Benutzerhandbuch Datenschutzhinweis Impressum Kontakt





In vivo intermolecular zero-quantum coherence MR spectroscopy in the rat spinal cord at 17.6 T: a feasibility study


Balla,  DZ
Department High-Field Magnetic Resonance, Max Planck Institute for Biological Cybernetics, Max Planck Society;

Externe Ressourcen
Es sind keine Externen Ressourcen verfügbar
Volltexte (frei zugänglich)
Es sind keine frei zugänglichen Volltexte verfügbar
Ergänzendes Material (frei zugänglich)
Es sind keine frei zugänglichen Ergänzenden Materialien verfügbar

Balla, D. (2007). In vivo intermolecular zero-quantum coherence MR spectroscopy in the rat spinal cord at 17.6 T: a feasibility study. Magnetic Resonance Materials in Physics Biology and Medicine, 20(4), 183-191. doi:10.1007/s10334-007-0081-3.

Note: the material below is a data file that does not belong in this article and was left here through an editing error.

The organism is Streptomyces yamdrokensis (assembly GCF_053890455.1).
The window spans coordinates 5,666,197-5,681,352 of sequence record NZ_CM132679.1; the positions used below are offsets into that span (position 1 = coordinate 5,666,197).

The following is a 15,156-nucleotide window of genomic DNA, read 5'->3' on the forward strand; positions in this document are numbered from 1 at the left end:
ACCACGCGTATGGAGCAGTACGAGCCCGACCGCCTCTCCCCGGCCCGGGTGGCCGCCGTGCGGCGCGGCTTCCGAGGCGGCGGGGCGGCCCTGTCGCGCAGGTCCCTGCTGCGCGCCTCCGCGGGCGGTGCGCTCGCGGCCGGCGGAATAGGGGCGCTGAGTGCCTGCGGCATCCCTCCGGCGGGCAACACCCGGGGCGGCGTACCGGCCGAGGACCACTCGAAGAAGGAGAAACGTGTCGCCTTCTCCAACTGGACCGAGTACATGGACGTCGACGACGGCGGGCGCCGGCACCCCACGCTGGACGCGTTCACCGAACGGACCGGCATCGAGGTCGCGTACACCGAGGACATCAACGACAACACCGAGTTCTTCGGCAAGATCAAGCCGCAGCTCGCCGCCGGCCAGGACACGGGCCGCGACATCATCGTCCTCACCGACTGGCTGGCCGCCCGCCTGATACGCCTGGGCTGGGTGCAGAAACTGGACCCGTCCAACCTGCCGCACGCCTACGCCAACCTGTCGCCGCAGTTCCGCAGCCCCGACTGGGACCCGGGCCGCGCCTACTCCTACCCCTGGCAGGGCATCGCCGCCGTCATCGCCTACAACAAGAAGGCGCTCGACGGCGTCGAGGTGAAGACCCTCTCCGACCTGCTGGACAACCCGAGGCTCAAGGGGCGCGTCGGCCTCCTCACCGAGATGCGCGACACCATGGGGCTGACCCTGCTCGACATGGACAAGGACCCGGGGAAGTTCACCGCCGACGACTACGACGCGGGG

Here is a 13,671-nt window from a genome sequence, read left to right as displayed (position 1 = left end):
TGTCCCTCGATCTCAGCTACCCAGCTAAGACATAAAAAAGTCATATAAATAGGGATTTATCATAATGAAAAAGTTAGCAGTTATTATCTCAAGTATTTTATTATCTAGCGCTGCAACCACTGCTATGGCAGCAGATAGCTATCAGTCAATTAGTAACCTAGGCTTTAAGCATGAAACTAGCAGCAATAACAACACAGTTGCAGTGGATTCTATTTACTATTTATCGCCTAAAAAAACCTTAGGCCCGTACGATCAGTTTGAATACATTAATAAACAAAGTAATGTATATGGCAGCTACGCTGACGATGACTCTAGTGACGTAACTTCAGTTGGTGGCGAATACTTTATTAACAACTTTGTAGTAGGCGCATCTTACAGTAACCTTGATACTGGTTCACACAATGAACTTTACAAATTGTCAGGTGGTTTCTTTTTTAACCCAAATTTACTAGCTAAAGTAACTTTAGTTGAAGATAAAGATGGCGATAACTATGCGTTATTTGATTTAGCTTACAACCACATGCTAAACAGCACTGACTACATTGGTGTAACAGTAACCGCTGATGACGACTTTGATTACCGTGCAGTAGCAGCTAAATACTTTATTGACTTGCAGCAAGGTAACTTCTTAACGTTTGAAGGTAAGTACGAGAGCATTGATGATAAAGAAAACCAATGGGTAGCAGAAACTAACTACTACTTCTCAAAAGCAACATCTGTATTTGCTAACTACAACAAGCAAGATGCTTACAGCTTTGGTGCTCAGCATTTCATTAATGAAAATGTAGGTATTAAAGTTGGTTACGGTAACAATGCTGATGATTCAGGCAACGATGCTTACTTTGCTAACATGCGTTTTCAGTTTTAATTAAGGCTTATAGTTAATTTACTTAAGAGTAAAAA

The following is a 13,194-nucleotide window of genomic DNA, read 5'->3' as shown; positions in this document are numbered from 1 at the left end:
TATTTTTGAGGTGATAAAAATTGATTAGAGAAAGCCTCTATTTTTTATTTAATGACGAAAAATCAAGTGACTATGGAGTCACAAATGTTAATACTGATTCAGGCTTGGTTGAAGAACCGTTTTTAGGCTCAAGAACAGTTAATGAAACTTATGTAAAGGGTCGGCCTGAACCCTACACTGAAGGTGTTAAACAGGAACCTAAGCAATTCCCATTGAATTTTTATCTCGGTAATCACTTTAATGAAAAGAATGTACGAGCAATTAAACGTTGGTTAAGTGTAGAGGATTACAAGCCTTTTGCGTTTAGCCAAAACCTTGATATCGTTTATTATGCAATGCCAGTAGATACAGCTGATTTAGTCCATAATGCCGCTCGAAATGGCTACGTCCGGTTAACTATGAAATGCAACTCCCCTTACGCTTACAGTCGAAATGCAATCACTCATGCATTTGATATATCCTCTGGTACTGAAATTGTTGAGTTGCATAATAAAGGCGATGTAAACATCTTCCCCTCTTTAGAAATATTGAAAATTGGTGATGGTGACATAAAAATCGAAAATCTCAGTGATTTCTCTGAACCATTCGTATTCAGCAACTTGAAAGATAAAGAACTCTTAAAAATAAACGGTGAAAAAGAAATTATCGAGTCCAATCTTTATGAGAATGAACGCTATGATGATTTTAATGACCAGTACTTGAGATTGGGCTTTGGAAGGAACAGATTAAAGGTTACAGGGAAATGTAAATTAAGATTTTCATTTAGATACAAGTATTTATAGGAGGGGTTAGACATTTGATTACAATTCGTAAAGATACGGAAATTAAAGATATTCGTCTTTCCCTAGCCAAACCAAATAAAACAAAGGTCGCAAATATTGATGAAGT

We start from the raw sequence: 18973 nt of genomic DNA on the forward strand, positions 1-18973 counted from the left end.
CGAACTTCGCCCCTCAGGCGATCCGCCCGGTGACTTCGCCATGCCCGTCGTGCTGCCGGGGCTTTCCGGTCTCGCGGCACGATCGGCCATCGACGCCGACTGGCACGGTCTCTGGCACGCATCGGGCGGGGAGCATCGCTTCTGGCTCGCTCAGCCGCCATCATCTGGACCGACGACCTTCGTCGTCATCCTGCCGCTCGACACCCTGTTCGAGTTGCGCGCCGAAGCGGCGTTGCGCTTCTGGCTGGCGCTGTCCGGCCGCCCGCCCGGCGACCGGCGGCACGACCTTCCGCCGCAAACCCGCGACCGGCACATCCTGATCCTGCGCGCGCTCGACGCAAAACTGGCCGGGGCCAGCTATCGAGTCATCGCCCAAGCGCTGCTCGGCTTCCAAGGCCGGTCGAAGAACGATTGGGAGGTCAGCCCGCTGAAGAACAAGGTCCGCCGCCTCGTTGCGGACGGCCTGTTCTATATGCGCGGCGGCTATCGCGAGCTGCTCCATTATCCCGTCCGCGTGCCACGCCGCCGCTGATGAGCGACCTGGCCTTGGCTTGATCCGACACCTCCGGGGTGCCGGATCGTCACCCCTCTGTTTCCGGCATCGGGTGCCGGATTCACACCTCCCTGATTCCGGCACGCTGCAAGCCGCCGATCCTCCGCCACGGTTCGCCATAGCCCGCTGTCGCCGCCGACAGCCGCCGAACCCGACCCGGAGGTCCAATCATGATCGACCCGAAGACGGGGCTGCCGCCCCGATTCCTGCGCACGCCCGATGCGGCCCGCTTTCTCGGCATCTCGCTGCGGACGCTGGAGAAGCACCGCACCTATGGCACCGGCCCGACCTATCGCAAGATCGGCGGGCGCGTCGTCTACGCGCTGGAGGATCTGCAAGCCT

Objective: The feasibility of in vivo magnetic resonance spectroscopy of the healthy rat spinal cord at 17.6 T using conventional methods and intermolecular zero-quantum coherence (iZQC) spectroscopy is explored and the performance of both approaches is compared. Methods: Localised spectra were acquired at 17.6 T from three healthy Fisher rats and phantoms with injected iron-oxide particles using the PRESS and a modified HOMOGENIZED sequence. Results: Well-resolved in vivo spectra showing the four singlet resonances of creatine, choline, and N-acetyl aspartate were obtained with both approaches. iZQC spectra were acquired from larger voxels, but did not provide higher sensitivity or resolution in the healthy spinal cord. In the presence of paramagnetic iron-oxide particles, the quality of in vitro spectra acquired with PRESS declined and was strongly dependent on the quality of the local shim. iZQC spectra were not affected by the presence of iron-oxide particles and provided narrow lines (9 Hz) independent of the shim. Conclusion: In vivo iZQC spectroscopy of the rat spinal cord is possible. The robustness in presence of local field distortions makes iZQC methods a promising alternative for the investigation of tissue containing labelled cells, implants, or clotted blood. New application of MRS to tissue inaccessible using conventional methods may thus become possible.